After some years the property was put up for sale. For four years it languished while overseas buyers kept promising to sign the contract “next week”. Weeds thrived on the fertigation regime, and R. bracteata invaded some cut-flower rows. The prospective buyers intended to import rose petals for food into China, and so a substantial area of cut-flower beds was replaced by Mr Lincoln (HT 1964) plants. Unfortunately the area included much of David’s collection of old roses and the Tea rows he planted in the 1970s. Pat Toolan and Billy West tried to persuade the owners to keep some of the old plants for their aesthetic and historic value, and as education for the students of the proposed international Horticultural University on site, but their pleas fell on deaf ears. Watering was withdrawn from the area of Old European roses, with a view to replacing them with food plants. Then the rules were changed for working visas (no no no, the international students weren’t intended to be cheap labour), and the deal fell through. After ill-health forced David to transfer to a nursing home, c. 2018, his house was let to a tenant who kept a goat tethered in the garden around it. We were glad David didn’t see the worst of the decline.

The property was eventually bought by a businessman, who soon found that it was too hard to manage from a distance of 250km when his health became a problem. In 2019 it was re-sold to a Renmark quarrying firm. By this stage the later-planted beds of the HRIA Collection had become unsalvageable due to horrendous weed growth, and the bushes were slashed to ground-level. The owners intended to maintain the original Tea-Noisette-China bed as an asset to tourism. They have had problems too: the local distillery will no longer buy petals for rose vodka, although it sells very well, because the rose scent taints everything else they produce.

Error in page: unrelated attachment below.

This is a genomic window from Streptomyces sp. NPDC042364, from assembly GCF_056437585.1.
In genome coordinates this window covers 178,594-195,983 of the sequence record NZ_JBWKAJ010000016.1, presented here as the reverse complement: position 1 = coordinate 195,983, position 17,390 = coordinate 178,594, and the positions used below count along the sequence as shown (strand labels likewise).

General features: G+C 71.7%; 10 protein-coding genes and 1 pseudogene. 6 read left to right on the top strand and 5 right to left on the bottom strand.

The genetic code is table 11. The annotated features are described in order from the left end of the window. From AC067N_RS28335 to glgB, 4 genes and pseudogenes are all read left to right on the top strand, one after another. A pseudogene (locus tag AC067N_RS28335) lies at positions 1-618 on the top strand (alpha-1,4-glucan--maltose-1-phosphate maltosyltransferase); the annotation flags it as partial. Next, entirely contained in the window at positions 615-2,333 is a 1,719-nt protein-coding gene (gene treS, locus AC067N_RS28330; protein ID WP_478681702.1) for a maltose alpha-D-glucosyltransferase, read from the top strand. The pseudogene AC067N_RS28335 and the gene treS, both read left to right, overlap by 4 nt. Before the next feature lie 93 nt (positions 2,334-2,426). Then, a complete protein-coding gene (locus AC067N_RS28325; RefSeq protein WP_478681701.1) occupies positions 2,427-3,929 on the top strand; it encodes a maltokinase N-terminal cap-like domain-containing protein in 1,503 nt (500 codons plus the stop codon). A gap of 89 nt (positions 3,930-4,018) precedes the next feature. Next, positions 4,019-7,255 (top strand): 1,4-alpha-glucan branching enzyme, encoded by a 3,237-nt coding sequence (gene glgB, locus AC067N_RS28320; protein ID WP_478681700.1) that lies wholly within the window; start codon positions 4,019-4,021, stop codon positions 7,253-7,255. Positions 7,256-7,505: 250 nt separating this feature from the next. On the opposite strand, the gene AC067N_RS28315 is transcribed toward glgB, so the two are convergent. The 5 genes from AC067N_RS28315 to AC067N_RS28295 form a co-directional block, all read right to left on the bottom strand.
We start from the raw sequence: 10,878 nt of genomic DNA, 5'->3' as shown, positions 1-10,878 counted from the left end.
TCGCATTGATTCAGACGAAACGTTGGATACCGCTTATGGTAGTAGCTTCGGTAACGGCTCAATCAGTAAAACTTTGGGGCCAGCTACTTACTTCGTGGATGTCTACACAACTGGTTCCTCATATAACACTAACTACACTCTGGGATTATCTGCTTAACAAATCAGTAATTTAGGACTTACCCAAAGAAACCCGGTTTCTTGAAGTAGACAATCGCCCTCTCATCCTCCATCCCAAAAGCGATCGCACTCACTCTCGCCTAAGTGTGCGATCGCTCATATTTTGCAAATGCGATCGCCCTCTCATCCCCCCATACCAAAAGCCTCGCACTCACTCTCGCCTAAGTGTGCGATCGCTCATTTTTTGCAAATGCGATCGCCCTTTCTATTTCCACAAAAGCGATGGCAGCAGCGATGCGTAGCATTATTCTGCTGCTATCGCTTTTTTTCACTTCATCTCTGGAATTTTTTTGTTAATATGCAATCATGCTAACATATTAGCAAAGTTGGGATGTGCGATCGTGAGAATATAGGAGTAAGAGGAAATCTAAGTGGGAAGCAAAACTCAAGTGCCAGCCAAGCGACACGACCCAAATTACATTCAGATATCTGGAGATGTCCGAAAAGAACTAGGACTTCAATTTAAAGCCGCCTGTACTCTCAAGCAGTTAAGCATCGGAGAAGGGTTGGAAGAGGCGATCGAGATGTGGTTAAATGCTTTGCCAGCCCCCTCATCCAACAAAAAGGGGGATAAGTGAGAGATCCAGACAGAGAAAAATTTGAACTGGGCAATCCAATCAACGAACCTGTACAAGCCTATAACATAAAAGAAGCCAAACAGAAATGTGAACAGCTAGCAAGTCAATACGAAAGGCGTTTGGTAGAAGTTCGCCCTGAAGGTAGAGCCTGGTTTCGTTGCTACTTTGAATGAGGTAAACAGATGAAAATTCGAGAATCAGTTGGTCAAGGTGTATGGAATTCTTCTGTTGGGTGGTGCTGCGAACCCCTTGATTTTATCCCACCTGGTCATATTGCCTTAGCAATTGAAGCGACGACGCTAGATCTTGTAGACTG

Recent subdivisions make very small house blocks, and salesmen boast that they have planted “low-maintenance gardens” – eg. of agapanthus, which are declared Weeds of National Significance. In recent years more nurseries which were major sellers of heritage roses have closed or changed their focus to moderns. In particular, the sudden deaths of the owners of Mistydowns nursery and of Roses and Friends nursery were serious blows to sourcing a wide range of heritage roses. As another blow, we discovered that we had been unduly complacent about the retirement in September 2019 of the owners of Thomas for Roses nursery, which had many 1930s and 40s roses no-one else was listing. They were going to keep all their stock plants, and there was a potential buyer in the offing. But in December 2019 part of their display garden and nursery area was in the path of an unstoppable bushfire. Droughts and bushfires can only get worse with climate change. The future of heritage roses in Australia is precarious.

What do we have left of David’s heritage? Many rarities in various locations, and we will keep trying to find other “safe” places for them. Photos taken on his property, documenting for what some rarities – many now gone – looked like in the flesh; material for the Journal. Rose books written with the late photographer James Young, and A Life with Roses, written with Sue Zwar.   Many memories.

As of spring 2020, HRIA members no longer have special access to the Collection; propagating material, and perhaps photography, must be pre-arranged and paid for.